Ceramic Expos webinar last week continued the knowledge exchange and discussion on the principles of ceramic additive manufacturing (AM).
Ceramic Expos webinar last week continued the knowledge exchange and discussion on the principles of ceramic additive manufacturing (AM). People tuned in to hear speakers from XJET, the University of Louisville and Boston Ceramics discuss how to adapt the additive manufacturing design process for ceramics.
Technical ceramics have increasingly been used for thousands of engineering components - often replacing metals and plastics - due to the very special combination of properties such as high density and hardness, excellent wear resistance, superior frictional behavior, high fracture toughness, resistance to thermal shock, low thermal conductivity, low coefficient of thermal expansion, and bioinert state.
However, future prospects are ramped right up by the suite of tools offered by additive manufacturing (3D printing) technologies. Early systems experimented with conventional ceramic components, but since then AM adopters have not only successfully worked with highly complex ceramic geometries but have seen broadening possibilities for the use of related products such as metal-ceramic and polymer-ceramic composites and CMCs.
It has quickly become clear that, notwithstanding the challenges presented by potential shape, shrinkage and sintering problems - several end user industries are making the conscious decision to incorporate AM much more widely into their future manufacturing strategies. We can include in this group aerospace, medical/biomedical, automotive, electronics, construction, energy, marine and precision engineering.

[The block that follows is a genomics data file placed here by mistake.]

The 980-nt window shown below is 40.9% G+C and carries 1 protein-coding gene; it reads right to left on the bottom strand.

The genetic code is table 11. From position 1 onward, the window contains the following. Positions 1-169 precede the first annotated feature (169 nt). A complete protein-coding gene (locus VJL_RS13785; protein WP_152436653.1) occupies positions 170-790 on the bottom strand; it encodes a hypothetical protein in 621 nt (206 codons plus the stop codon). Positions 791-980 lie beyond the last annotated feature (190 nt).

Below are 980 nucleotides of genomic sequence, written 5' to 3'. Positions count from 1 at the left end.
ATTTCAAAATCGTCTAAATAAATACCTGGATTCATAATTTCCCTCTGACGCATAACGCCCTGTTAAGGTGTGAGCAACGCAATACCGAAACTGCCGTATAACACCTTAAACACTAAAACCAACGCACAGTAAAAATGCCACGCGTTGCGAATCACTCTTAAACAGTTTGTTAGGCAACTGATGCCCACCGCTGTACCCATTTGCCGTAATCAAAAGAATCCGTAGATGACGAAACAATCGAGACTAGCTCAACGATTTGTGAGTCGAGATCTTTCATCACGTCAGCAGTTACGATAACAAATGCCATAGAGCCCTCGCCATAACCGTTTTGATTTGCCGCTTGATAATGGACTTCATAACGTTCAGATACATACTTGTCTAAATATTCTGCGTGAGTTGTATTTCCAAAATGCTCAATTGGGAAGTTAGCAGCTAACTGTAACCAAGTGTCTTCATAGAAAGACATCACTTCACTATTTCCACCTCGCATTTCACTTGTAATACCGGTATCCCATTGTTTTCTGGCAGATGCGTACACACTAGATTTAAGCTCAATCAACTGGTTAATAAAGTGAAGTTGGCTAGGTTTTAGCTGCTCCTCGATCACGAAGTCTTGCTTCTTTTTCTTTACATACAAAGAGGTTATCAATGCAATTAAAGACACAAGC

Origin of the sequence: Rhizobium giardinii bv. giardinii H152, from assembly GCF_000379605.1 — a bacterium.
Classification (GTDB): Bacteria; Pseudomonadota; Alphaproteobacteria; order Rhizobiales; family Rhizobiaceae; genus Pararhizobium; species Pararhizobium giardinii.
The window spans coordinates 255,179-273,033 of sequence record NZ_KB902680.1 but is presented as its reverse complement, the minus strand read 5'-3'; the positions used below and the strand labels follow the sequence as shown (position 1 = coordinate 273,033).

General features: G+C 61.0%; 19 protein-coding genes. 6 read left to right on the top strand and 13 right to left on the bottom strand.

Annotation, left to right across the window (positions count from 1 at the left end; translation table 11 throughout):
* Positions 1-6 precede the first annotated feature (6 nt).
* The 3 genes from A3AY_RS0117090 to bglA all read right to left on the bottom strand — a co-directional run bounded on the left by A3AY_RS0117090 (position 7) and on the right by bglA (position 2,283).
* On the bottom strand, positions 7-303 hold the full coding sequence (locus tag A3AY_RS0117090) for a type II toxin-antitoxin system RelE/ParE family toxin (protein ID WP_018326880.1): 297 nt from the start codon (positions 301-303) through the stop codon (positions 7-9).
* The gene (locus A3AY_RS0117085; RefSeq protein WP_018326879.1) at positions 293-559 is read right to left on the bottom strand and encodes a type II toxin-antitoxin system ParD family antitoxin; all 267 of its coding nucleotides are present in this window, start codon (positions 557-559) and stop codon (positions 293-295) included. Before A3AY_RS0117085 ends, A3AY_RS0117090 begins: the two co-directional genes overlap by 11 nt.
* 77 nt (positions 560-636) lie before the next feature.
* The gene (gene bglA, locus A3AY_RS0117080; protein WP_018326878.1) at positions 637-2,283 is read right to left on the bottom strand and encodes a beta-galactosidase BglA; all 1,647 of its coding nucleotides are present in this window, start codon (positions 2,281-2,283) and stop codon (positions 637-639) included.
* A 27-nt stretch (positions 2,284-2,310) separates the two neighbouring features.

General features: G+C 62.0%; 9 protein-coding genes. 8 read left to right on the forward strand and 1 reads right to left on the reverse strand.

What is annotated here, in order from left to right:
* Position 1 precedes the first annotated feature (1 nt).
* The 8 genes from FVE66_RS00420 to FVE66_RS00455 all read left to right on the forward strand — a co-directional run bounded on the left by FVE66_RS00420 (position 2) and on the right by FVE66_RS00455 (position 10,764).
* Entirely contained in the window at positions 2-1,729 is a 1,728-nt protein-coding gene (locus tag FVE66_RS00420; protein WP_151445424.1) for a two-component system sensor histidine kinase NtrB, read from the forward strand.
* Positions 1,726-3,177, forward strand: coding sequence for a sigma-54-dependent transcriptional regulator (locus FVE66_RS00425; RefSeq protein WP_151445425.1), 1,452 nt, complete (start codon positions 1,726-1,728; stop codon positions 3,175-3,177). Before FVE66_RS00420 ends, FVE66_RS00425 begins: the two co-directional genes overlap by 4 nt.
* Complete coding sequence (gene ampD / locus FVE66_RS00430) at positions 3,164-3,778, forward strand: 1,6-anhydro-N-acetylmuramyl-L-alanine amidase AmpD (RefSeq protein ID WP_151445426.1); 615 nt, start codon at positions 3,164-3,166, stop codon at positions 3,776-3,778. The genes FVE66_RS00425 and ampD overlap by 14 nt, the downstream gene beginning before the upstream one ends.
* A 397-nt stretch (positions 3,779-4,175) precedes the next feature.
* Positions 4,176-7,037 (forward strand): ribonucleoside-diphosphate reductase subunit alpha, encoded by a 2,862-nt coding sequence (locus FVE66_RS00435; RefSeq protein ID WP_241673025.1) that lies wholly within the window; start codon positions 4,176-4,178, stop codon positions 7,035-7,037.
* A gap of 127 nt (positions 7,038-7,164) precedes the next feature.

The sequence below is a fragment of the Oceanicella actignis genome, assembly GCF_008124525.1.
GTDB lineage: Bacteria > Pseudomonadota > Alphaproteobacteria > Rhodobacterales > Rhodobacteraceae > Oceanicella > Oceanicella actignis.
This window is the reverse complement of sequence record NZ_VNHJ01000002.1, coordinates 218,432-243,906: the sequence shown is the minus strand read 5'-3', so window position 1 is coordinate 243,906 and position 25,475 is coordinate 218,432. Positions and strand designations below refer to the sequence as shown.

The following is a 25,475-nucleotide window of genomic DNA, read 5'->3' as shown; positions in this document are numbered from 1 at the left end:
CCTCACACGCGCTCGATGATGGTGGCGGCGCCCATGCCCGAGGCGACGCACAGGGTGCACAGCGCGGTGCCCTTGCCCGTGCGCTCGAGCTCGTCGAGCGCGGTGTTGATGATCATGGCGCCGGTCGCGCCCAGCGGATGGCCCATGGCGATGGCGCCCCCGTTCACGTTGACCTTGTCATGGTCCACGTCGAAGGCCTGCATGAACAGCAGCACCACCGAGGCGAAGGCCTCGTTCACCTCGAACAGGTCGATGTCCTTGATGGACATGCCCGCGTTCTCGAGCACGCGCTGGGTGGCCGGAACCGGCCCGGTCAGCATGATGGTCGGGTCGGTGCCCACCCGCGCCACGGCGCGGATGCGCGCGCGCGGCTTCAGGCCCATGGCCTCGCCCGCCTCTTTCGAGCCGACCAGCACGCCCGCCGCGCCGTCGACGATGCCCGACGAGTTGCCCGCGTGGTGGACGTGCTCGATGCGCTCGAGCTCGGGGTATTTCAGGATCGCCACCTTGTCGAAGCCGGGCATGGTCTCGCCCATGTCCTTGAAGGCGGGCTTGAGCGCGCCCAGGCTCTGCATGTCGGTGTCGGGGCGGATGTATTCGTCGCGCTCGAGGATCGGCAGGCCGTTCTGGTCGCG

The great pay-off here is that AM gives design engineers the opportunity to come up with new products and shapes - truly novel solutions for a host of applications - and with the iterative process opened up, they can do so rapidly as well. At the same time, users are guaranteed the superior mechanical, chemical and thermal properties offered by technical ceramics.
By comparison with other forming techniques - injection molding, dry pressing, plastic forming, pressure casting, extrusion, isostatic pressing - ceramic AM is certainly still in its infancy, albeit acknowledged to be growing at a fast rate. It seems, moreover, to be a highly adaptable technology and well suited to the agile manufacturing environment.
The extent of the potential is revealed if we take just a cursory glance at one industry. Let us consider healthcare for instance. Looking at possible product areas, we can predict some involvement for ceramic AM in dental implants (the largest application of medical ceramics), vertebrae spacers and extensors, neuroprosthetics (ear implants, for instance), femoral head implants and other bioceramics, scaffolds, pacemakers, dialysis machines, respirators, CAT scans, laser surgery, cardiology components, tools such as surgical saws, filters and pumps, pressure sensors, valves, labware, X-ray tubes and much more besides. If we extend this thinking across the other manufacturing industries adopting ceramic AM - and these are just the ones we know about today - then we can understand why a growth spurt is likely.
The commercial impact of all this cannot be underestimated. In its second, updated report on the global ceramic AM market (published just two months ago), SmarTech Publishing has employed the full gamut of analyses - supported with hardware and material market shipments, sales, installations, and future forecasts - to provide a fully comprehensive insight into the future of this sector. Its headline conclusion is that ceramics AM will have an overall market value (including applications) of $3.678 billion by 2028.
Ceramics Expo 2019 already promises to feature some of the world-leaders in ceramic AM named in the SmarTech report, and has dedicated a conference session to examining advances in additive manufacturing techniques and materials.